But is it morally legitimate and economically sensible to make use of an ailing partner country and its expertise, and in retrospect support him with millions of euros, economists ask themselves.

Who is helping the Spaniards, to take advantage of economic misery in the absence of young professionals?

Source: MaschinenMarkt – Robert Weber

Add to: Facebook | Digg | Del.icio.us | Stumbleupon | Reddit | Blinklist | Twitter | Technorati | Yahoo Buzz | Newsvine

Posted in Policy | Tagged: , , , , , , , , , , , , , , , | Leave a Comment »

The Truth about…Youth

Posted by Bert Maes on June 14, 2011


Like This!

What motivates young people around the world today? Money? Fame? Justice?

McCann Worldgroup asked that question to 7000 young people around the world: US, UK, China, India, Spain, Mexico, Brazil, Singapore, Malaysia, Chile, South Africa, Italy, Germany, Korea, Japan, Australia and Philippines.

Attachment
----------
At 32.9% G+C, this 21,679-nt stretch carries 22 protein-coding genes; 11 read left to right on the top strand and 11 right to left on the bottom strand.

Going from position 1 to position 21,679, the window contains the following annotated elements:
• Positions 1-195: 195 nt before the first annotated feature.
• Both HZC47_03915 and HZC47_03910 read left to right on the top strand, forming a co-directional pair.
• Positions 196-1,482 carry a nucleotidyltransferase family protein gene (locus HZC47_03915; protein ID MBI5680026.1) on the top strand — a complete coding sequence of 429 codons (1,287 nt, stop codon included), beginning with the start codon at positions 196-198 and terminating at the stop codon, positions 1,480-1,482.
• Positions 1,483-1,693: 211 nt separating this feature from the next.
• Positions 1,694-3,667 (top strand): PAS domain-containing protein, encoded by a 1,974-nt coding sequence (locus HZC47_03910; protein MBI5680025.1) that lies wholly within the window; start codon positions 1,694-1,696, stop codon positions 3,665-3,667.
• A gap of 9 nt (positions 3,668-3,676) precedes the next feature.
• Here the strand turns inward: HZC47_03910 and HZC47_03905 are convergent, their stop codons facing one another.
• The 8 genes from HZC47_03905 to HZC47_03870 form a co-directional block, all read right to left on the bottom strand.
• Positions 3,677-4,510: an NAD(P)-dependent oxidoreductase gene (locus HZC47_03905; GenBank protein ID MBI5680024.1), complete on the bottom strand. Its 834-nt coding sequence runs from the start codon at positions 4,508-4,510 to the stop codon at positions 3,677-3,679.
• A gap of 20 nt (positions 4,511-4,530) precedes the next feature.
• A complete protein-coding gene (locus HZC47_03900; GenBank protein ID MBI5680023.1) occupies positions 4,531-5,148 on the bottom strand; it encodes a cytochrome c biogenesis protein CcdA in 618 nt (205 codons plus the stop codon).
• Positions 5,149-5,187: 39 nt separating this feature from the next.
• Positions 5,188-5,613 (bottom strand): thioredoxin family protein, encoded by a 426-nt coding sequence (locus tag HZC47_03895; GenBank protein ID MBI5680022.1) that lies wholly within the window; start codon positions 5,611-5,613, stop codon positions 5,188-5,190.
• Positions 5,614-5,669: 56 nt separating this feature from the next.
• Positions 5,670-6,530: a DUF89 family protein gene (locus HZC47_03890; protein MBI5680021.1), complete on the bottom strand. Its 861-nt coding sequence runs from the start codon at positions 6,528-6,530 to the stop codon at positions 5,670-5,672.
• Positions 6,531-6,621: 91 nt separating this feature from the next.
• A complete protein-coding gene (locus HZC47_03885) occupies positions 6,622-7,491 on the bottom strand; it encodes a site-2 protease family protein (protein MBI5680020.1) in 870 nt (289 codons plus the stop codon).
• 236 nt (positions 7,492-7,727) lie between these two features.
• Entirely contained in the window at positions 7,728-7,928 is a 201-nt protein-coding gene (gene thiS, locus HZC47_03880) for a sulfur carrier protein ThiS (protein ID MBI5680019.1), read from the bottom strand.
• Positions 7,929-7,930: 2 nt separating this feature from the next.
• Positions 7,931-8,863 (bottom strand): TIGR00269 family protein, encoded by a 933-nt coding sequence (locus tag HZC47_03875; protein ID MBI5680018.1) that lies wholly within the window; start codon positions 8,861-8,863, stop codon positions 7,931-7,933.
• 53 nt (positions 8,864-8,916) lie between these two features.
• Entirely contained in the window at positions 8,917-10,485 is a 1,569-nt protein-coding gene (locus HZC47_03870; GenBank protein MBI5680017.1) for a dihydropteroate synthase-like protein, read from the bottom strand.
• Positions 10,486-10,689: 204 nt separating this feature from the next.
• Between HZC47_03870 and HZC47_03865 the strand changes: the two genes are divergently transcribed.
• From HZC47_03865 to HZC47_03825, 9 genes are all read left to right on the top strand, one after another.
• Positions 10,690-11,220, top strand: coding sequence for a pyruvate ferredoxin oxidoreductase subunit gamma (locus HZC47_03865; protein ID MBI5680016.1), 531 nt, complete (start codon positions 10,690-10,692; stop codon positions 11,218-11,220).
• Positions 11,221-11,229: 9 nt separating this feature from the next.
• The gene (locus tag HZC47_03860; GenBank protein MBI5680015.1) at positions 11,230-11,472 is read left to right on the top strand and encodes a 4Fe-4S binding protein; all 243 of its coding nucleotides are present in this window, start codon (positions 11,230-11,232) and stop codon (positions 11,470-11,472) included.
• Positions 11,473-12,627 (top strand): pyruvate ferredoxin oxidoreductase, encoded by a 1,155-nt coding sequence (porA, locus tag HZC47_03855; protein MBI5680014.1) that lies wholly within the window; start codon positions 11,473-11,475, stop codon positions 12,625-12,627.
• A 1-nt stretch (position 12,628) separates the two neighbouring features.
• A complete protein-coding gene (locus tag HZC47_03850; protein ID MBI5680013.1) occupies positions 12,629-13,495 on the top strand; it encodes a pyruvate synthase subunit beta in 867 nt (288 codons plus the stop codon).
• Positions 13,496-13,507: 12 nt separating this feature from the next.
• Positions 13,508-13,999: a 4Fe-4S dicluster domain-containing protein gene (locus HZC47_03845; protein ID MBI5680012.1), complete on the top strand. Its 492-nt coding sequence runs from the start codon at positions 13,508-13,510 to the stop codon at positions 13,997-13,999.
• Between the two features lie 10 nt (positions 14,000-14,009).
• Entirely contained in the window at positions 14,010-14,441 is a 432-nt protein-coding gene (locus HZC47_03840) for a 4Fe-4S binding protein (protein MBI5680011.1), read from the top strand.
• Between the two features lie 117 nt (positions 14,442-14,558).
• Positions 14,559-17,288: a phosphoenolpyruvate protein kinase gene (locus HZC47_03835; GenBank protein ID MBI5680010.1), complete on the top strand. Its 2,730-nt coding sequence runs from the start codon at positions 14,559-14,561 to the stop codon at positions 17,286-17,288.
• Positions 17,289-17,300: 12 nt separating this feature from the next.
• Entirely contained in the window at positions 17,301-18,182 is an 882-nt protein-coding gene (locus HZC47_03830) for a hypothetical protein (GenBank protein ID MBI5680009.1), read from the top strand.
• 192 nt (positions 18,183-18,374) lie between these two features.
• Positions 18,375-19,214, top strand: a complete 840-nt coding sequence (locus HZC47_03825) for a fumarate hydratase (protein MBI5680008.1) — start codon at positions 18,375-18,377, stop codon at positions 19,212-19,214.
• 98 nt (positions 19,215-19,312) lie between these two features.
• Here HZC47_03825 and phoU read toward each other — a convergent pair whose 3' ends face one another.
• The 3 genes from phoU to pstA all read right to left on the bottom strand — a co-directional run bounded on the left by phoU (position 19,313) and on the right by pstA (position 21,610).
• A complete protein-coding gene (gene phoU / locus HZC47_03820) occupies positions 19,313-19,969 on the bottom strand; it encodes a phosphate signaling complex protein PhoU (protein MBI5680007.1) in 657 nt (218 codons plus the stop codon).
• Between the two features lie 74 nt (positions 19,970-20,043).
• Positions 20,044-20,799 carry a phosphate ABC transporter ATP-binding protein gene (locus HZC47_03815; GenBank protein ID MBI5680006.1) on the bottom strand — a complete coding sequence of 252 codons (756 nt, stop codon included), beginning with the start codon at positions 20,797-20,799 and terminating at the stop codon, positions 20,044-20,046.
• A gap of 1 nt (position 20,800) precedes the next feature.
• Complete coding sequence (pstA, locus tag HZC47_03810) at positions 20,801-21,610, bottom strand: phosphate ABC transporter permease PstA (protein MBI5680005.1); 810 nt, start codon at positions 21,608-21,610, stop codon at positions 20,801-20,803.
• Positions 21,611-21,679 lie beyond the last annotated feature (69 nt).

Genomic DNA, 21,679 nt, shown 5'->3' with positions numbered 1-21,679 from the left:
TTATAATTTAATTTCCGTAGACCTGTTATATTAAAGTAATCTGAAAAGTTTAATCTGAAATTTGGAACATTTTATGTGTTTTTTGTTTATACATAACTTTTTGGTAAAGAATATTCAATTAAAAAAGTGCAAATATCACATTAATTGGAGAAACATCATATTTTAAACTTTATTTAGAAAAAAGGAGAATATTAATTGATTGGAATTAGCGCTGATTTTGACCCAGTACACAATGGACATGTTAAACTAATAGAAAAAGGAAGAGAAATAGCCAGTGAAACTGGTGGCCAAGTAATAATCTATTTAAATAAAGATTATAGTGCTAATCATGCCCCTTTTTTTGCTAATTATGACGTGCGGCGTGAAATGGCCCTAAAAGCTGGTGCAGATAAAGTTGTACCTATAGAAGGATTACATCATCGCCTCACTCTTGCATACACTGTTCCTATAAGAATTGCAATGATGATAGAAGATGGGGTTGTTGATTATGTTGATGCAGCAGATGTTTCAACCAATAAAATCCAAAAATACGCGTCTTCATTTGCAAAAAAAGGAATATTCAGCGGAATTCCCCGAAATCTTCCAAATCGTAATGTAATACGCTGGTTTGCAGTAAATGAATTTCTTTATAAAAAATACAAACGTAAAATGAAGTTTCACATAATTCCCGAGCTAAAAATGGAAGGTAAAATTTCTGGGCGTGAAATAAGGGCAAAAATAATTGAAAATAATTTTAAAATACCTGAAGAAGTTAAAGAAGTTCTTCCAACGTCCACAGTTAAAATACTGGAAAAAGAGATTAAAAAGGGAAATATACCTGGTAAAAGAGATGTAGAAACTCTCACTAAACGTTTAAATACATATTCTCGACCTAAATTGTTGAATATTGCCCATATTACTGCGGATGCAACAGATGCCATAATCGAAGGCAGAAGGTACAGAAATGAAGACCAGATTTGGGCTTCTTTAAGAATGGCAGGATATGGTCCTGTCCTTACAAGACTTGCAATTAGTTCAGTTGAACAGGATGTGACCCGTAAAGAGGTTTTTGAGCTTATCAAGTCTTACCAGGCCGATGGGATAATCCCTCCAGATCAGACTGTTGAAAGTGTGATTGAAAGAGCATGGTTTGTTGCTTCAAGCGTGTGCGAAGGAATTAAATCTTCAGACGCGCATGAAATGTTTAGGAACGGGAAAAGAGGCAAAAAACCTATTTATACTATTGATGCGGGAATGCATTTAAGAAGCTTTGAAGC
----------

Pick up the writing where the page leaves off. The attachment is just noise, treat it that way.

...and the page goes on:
The same three motivations are ranked highly in every country.

 

And it is technology – most often their phone and laptop – which fuels the three motivations above. It is the deep relationship with technology that allows them to connect and to influence justice for a new era.

  • The need for connection and community is the most fundamental motivation for young people. They want to connect, share and broadcast through digital cameras, cheap editing software, design programs and blogging platforms.
  • For this reason: to be remembered, not for their beauty, their power or their influence, but simply by the quality of their human relationships and being loved by many people.
  • Connecting to a broader network of friends has replaced the need to belong to a tight-knit group of friends.
  • They long for new tools to broadcast, share, entertain, make new connections, beat their friends, and narrate their lives.
  • They avoid all impositions, rigid rules and structures where they can’t negotiate.